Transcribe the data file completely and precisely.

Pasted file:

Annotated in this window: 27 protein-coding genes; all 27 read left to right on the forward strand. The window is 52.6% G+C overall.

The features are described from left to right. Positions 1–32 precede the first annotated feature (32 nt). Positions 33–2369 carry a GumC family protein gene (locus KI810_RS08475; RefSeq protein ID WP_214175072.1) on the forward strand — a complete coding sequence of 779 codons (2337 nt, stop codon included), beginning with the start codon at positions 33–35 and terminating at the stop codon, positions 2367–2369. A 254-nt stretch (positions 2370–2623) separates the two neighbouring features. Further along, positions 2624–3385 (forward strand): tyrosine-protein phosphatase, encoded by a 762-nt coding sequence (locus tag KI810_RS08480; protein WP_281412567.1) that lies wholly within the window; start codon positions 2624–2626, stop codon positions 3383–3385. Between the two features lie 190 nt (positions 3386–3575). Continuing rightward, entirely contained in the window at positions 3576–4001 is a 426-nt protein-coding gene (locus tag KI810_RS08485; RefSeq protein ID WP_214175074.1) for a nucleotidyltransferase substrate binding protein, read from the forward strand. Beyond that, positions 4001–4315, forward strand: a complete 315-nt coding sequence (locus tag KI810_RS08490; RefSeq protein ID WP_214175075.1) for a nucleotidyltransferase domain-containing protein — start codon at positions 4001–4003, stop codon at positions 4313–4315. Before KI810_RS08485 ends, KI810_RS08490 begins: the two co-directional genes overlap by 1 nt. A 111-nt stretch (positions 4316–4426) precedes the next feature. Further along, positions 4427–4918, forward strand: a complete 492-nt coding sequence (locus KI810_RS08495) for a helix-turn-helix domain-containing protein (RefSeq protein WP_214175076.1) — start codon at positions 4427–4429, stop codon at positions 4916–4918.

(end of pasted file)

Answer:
Annotated in this window: 27 protein-coding genes; all 27 read left to right on the forward strand. The window is 52.6% G+C overall.

The features are described from left to right. Positions 1–32 precede the first annotated feature (32 nt). Positions 33–2369 carry a GumC family protein gene (locus KI810_RS08475; RefSeq protein ID WP_214175072.1) on the forward strand — a complete coding sequence of 779 codons (2337 nt, stop codon included), beginning with the start codon at positions 33–35 and terminating at the stop codon, positions 2367–2369. A 254-nt stretch (positions 2370–2623) separates the two neighbouring features. Further along, positions 2624–3385 (forward strand): tyrosine-protein phosphatase, encoded by a 762-nt coding sequence (locus tag KI810_RS08480; protein WP_281412567.1) that lies wholly within the window; start codon positions 2624–2626, stop codon positions 3383–3385. Between the two features lie 190 nt (positions 3386–3575). Continuing rightward, entirely contained in the window at positions 3576–4001 is a 426-nt protein-coding gene (locus tag KI810_RS08485; RefSeq protein ID WP_214175074.1) for a nucleotidyltransferase substrate binding protein, read from the forward strand. Beyond that, positions 4001–4315, forward strand: a complete 315-nt coding sequence (locus tag KI810_RS08490; RefSeq protein ID WP_214175075.1) for a nucleotidyltransferase domain-containing protein — start codon at positions 4001–4003, stop codon at positions 4313–4315. Before KI810_RS08485 ends, KI810_RS08490 begins: the two co-directional genes overlap by 1 nt. A 111-nt stretch (positions 4316–4426) precedes the next feature. Further along, positions 4427–4918, forward strand: a complete 492-nt coding sequence (locus KI810_RS08495) for a helix-turn-helix domain-containing protein (RefSeq protein WP_214175076.1) — start codon at positions 4427–4429, stop codon at positions 4916–4918.